September 18, 2019

Protect endangered species from mass extinction this Earth Day

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By Brianna Lynne From Care2

has always served as an important reminder to protect our planet. But this year — in the midst of climate change, a plastic pollution crisis and a sixth mass extinction — Earth Day seems even more important.

This year, the theme of Earth Day centers on protecting species — a crucial message as we experience the greatest rate of animal extinction since the loss of the dinosaurs 65 million years ago.

Although animal extinction is a normal part of the planet’s functioning, we are now losing species 1,000 times faster than the normal rate, which represents species’ extinctions without human interference. And this problem is only anticipated to get worse with time. Future rates of extinction are projected to be 10,000 times the normal rate.

Our planet has witnessed a 60% decline in animal populations between 1970 and 2014. Researchers have found dangerous population declines even for species of low concern. As if the term “mass extinction” wasn’t bad enough, researchers have labeled this time period a “biological annihilation” to highlight how severe the problem truly is. It is estimated that species could take up to 10 million years to recover from this sixth mass extinction.

sea turtle eating a plastic bag in the ocean

Credit: Kwangmoozaa/Getty Images

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Unlike past mass extinctions, this event is the result of human activity. Humans have catastrophically altered the planet through urbanization, pollution and consumerism, among other ways.

Human expansion has resulted in habitat loss, posing the greatest threat to wildlife. The tiger, which is currently listed as endangered, inhabits less than 6% of its historical range. And the endangered Asian elephant inhabits around 10% of its historical range.

Habitat loss reduces animals’ access to food, water and mates, and it pushes them closer to humans, where they can be killed by poachers or during human-wildlife conflicts. Populations of wild animals can also become fragmented, which reduces their genetic fitness and chances of survival.

While the state of our sixth mass extinction is incredibly grim, it has not received the widespread public attention it so desperately needs. In fact, in the face of this crisis, Republicans have been working to weaken the Endangered Species Act, the bedrock legislation in the United States that protects threatened and endangered species.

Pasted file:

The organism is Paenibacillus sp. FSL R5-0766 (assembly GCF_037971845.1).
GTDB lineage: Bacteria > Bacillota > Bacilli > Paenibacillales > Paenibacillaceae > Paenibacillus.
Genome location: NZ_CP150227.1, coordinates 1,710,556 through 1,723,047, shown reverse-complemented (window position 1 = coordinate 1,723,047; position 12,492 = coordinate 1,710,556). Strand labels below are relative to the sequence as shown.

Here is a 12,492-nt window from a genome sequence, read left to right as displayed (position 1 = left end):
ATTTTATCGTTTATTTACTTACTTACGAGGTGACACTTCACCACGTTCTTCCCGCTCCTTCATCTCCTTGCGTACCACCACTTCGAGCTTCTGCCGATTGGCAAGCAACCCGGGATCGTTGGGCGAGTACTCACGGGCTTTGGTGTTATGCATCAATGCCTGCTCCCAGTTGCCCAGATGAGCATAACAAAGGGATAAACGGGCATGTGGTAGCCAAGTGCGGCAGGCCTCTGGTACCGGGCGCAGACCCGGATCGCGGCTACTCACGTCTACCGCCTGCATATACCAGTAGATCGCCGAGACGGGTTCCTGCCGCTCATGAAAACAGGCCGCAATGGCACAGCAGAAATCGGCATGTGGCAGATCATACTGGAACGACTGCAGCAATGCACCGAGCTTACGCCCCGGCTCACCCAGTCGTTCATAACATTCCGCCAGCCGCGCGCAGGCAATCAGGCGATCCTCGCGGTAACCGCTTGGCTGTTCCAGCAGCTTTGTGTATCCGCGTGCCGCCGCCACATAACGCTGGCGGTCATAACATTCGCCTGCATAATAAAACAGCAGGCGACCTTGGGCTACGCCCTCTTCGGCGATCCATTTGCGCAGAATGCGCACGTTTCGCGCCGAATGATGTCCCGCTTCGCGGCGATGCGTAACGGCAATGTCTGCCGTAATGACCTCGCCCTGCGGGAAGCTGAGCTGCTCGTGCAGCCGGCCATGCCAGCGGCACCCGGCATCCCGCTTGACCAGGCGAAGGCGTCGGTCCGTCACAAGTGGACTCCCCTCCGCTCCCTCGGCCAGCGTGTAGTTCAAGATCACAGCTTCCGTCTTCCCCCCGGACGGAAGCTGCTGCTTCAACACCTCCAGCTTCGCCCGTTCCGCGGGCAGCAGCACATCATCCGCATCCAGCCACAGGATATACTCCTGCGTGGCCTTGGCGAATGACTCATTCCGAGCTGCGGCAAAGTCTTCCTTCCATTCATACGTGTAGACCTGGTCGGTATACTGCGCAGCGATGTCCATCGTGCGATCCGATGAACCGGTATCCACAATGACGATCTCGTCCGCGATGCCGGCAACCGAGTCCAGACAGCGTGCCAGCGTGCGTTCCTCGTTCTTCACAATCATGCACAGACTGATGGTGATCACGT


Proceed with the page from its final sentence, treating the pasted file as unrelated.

Between 2011 and 2016, the Center for Biological Diversity documented a 676% increase in the rate of legislative attacks on endangered species. And Republicans introduced 94% of these harmful and counterintuitive bills.

The ironically named SAVES Act would prohibit the Endangered Species Act from protecting species that are not native to the United States. Furthermore, in the 115th Congress, Republicans introduced The Listing Reform Act, which would allow the economic costs of species conservation to be considered in listing decisions. And theEndangered Species Management Self-Determination Act, also introduced in the 115th Congress, would require both congressional approval and the approval of all states where the species is native before the species could be listed.

African elephant walking in Kenya

Credit: adogslifephoto/Getty Images

The magnitude of attacks against species conservation during Donald Trump’s presidency is far from shocking.

The Trump administration bypassed the Endangered Species Act, along with dozens of other environmental laws, to speed up the building of the border wall — despite the direct threat the wall poses to over 60 species threatened with extinction. Moreover, Trump’s former Interior Secretary Ryan Zinke overturned a policy to protect bald eagles from lead poisoning on his first day in office.

Republicans argue that the Endangered Species Act is not working because of the low number of threatened or endangered species recoveirng in population. But less than 1 percent of listed species have gone extinct.

Their criticism fails to account for the difficulties in recovering a species already on the edge of extinction. If anything, the low number of species who have recovered should signal that we need to strengthen the Endangered Species Act instead of diluting it.

Republican efforts to weaken the Endangered Species Act represent a substantial threat to the survival of critical species throughout the world. Earth Day only comes once a year, but our wildlife cannot afford for us to turn our backs on them for the other 364 days.

The sixth mass extinction is our fault. All of us — our legislators included — should be working to protect our species before it is too late. Please sign this petition telling Republicans to protect endangered species!

If you want to make a difference on an issue you find deeply troubling, you too can create a Care2 petition, and use this handy guide to get started. You’ll find Care2’s vibrant community of activists ready to step up and help you.

Main image credit: SeppFriedhuber/Getty Images

For more on this story go to: https://www.care2.com/causes/protect-endangered-species-from-mass-extinction-this-earth-day.html

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